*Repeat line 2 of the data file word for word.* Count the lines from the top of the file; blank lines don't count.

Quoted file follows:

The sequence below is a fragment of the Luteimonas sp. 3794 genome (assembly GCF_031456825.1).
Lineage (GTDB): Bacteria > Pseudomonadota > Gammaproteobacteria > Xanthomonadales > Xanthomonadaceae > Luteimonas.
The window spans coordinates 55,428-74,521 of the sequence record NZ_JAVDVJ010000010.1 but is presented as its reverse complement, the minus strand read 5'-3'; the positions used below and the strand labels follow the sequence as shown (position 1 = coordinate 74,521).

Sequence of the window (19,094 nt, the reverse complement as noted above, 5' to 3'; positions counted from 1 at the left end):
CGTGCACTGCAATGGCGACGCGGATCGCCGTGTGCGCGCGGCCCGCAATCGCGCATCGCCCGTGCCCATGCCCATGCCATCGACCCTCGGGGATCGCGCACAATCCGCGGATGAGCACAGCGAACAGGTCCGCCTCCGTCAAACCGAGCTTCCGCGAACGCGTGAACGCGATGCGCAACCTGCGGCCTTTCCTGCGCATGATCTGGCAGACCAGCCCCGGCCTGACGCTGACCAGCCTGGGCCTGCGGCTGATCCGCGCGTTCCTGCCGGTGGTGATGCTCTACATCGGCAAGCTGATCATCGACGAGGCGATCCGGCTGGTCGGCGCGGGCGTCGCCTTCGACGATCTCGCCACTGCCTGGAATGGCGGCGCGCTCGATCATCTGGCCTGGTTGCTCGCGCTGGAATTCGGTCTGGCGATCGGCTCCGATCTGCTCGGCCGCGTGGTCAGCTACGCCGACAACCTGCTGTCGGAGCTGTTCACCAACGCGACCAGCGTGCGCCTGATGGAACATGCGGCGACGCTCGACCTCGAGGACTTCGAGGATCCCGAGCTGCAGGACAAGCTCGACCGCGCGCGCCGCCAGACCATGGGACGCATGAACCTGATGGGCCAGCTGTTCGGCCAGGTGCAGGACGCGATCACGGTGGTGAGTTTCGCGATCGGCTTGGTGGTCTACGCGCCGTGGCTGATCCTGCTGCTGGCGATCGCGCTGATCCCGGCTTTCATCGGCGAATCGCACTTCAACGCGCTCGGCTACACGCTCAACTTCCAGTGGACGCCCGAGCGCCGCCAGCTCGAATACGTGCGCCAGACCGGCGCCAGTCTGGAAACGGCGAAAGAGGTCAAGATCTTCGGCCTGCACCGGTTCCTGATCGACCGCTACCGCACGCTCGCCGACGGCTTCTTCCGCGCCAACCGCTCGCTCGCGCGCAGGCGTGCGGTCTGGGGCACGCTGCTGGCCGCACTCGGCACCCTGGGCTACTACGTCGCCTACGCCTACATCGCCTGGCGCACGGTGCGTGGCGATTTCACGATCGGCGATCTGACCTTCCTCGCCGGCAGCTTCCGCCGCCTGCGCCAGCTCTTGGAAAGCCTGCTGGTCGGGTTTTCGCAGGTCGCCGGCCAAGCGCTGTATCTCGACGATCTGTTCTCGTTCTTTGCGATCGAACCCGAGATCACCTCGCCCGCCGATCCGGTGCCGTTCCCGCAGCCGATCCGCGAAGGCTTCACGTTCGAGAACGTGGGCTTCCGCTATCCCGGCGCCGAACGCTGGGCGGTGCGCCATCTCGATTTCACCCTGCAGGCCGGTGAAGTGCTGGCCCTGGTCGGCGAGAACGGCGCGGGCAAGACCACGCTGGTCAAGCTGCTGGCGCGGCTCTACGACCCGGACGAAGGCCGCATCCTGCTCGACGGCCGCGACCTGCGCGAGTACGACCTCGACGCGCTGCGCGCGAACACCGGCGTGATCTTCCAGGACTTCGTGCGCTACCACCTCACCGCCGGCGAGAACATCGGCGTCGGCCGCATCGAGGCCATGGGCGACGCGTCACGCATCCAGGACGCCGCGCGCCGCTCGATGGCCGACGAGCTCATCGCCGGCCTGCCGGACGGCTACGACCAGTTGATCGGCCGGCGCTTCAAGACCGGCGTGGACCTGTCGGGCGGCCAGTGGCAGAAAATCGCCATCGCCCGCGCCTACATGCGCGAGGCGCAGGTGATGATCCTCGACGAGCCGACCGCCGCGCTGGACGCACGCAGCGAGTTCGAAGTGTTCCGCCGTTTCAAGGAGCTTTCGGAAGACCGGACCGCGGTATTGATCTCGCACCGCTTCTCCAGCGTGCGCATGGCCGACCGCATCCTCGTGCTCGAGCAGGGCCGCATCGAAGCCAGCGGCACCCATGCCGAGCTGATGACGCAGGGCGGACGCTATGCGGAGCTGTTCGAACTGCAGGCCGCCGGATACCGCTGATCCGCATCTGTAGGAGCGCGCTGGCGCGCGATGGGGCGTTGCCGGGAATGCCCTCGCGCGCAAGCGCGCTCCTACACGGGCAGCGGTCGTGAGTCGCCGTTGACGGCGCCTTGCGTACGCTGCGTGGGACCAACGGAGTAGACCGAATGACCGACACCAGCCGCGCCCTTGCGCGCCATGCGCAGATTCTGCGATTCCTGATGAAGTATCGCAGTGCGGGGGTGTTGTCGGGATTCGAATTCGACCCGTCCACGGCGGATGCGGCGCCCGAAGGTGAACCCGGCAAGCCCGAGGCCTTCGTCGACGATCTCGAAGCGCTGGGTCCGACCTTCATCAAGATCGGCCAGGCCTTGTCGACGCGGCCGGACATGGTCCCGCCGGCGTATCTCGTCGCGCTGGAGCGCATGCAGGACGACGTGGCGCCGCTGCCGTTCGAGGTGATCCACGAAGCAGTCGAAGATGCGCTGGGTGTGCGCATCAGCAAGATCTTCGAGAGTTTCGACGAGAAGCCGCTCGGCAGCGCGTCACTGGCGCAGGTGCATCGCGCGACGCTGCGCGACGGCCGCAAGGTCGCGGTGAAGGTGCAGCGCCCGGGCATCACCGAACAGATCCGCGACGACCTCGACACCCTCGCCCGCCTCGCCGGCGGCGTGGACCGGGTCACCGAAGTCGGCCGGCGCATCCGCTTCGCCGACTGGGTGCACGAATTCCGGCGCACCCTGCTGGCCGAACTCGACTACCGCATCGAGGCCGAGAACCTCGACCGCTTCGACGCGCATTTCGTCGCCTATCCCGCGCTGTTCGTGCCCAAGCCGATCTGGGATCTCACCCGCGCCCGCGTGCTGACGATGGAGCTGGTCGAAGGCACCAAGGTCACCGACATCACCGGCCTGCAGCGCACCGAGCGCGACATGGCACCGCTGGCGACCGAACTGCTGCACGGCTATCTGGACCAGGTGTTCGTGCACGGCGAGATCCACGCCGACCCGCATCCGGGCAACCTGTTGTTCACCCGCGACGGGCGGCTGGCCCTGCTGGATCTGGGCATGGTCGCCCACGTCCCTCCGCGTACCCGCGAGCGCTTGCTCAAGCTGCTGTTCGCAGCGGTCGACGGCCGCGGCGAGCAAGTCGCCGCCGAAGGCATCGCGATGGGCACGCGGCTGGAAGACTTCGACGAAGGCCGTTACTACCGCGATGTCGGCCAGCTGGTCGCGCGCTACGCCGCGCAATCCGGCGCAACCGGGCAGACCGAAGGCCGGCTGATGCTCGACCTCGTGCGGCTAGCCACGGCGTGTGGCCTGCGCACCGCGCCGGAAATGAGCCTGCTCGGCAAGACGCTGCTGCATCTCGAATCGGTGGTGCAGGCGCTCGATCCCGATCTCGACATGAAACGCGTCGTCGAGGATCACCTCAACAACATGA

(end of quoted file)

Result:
Lineage (GTDB): Bacteria > Pseudomonadota > Gammaproteobacteria > Xanthomonadales > Xanthomonadaceae > Luteimonas.